Granted the short run time doesn’t leave much time to emphasize more of the ins and outs of the graphic novels but it does take the time to dig in to the DCAU and continue the violent xenophobia that left off from the original Justice League and character Amanda Waller. “Public Enemies” though the movie is noticeably short, the crew behind the adaptation are able to balance their story enough to keep it focused on Batman and Superman, two rogues now on the run from the government after being accused of standing in the way of President Lex Luthor and defying all of his authority he’s used as a key in to world domination and deceive his followers in to believing what was nothing but smoke and mirrors that transformed in to an all out manhunt for Batman and Superman.
What makes “Public Enemies” such a great feature is that Andrea Romano and co. comprise the original cast members of the DCAU which allows this new continuity to reconcile itself with the old. From Tim Daly as Superman, to Kevin Conroy as Batman as well as Clancy Brown as Lex respectively. It’s almost like they never lost a beat as the cast provide some truly good and sharp performances; the same kind we saw in the animated series’. The production quality is no exception as the animation is streamlined with a hint of anime paired with Bruce Timm’s classic blocky physiques. Director Sam Liu whose focus on the “On the Lam” dynamic and fist fights are something worth admiring. Leaving room for just a bit social commentary, “Public Enemies” sits in the court of reminding us how deceptive televised media can be in the right hands. This deception leaves the pair to look like criminals and once Lex orders their capture dozens of heroes and villains vie for the opportunity to take down the two.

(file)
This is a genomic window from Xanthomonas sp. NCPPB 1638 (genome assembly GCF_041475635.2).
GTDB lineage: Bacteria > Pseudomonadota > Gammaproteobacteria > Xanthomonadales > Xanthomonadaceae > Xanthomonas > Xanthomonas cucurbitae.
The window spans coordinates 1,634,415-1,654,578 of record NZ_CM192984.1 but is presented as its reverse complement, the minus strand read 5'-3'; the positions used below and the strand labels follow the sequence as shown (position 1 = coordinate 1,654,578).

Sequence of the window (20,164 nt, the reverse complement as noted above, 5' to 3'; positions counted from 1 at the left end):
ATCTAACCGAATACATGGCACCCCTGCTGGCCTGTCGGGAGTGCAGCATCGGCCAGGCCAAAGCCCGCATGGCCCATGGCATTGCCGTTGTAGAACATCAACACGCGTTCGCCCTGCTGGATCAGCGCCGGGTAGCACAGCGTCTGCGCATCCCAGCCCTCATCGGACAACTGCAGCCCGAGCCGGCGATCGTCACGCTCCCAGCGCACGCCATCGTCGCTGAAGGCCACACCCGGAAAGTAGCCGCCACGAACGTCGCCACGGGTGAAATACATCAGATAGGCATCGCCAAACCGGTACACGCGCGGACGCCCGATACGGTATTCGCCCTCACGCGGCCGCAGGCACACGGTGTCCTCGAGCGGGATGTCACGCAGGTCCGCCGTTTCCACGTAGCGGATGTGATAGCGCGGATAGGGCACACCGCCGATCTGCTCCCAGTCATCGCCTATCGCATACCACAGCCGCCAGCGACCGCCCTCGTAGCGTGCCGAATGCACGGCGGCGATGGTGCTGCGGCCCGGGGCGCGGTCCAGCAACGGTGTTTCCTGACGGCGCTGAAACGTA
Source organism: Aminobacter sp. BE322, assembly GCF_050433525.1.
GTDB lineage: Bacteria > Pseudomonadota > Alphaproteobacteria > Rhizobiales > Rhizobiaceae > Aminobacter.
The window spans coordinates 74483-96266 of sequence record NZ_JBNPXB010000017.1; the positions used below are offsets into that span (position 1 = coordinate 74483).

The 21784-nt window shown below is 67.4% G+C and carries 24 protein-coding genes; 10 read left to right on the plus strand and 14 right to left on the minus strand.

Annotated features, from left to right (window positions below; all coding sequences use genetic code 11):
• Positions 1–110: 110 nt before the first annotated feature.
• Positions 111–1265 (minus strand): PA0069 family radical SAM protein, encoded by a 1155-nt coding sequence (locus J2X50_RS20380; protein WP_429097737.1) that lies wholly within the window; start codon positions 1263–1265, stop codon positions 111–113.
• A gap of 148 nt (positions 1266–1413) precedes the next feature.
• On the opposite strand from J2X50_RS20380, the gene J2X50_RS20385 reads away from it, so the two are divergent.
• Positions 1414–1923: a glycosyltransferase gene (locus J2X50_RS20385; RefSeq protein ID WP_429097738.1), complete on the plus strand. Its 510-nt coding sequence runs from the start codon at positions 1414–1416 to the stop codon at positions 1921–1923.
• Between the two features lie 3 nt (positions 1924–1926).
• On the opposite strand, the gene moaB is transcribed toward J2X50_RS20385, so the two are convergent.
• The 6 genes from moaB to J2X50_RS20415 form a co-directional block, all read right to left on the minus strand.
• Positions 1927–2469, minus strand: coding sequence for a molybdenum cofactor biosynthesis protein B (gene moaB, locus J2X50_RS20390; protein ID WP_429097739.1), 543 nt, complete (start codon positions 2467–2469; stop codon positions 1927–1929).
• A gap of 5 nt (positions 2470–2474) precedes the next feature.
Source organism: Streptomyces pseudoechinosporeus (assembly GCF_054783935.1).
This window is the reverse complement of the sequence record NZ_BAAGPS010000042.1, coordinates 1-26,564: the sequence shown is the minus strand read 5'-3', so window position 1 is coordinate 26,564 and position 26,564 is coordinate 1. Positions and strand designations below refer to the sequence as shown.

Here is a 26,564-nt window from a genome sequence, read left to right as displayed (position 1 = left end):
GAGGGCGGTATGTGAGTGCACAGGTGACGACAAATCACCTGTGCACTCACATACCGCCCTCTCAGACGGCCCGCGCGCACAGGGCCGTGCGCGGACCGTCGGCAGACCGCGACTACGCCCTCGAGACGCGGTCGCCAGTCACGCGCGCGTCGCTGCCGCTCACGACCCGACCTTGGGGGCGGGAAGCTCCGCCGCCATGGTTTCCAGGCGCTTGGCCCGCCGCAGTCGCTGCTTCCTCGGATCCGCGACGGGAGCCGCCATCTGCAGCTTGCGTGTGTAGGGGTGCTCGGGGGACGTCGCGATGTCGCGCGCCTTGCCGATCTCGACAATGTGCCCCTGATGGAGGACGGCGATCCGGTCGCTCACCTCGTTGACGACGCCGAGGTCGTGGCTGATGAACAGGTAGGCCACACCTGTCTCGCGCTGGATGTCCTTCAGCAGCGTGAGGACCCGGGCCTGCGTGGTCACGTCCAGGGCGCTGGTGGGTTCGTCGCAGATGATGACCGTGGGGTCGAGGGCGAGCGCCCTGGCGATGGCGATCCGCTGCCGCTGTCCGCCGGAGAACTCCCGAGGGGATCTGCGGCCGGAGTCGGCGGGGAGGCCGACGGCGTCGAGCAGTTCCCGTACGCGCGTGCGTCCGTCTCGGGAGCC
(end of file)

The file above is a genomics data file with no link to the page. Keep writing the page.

Character cameos come by the crowds from Solomon Grundy, to Captain Atom, right down to Nightshade, it’s a flipping :Jamboree of individuals good and bad looking to bring the pair down and collect the bounty. “Public Enemies” is not for the young audiences as it uses slightly adult language, but that’s made up for due to the excellent battles that take place between the title characters and mobs of DC’s character roster. “Public Enemies” is another hit for DC and its Direct to DVD animated movies and I’m glad to see Superman and Batman show how they are truly two of Earth’s gladiators in the face of adversity. As for the DVD, the double disc doesn’t leave much for us to peruse through in the way of constructive content. Disc one features five behind the scenes looks at past DCAU features which is pretty underwhelming.
Disc Two is an improvement as we get a nineteen minute look Batman and Superman in “A Test of Minds.” This nugget goes behind the psychology of the duo and how these polar opposites work so well together. “Dinner with DCU,” at thirty minutes, features a round table discussion between creators and producers all of whom discuss the different story arcs with guest Kevin Conroy. There’s also “A First Look at Justice League: Crisis on Two Earths,” an eleven minute peek in to the newest DC animated production, as well, we have “Bruce Timm’s Top Picks” where creator Timm gives us two episodes of the Superman/Batman series for our viewing pleasure. It’s a subtle end to an ace double disc edition. Sure it’s really only a bit over an hour but in the long run director Sam Liu manages to squeeze in enough action and story to make up for it. In the end this is yet another great DC direct to DVD feature with top notch production quality that sets itself apart from its predecessors.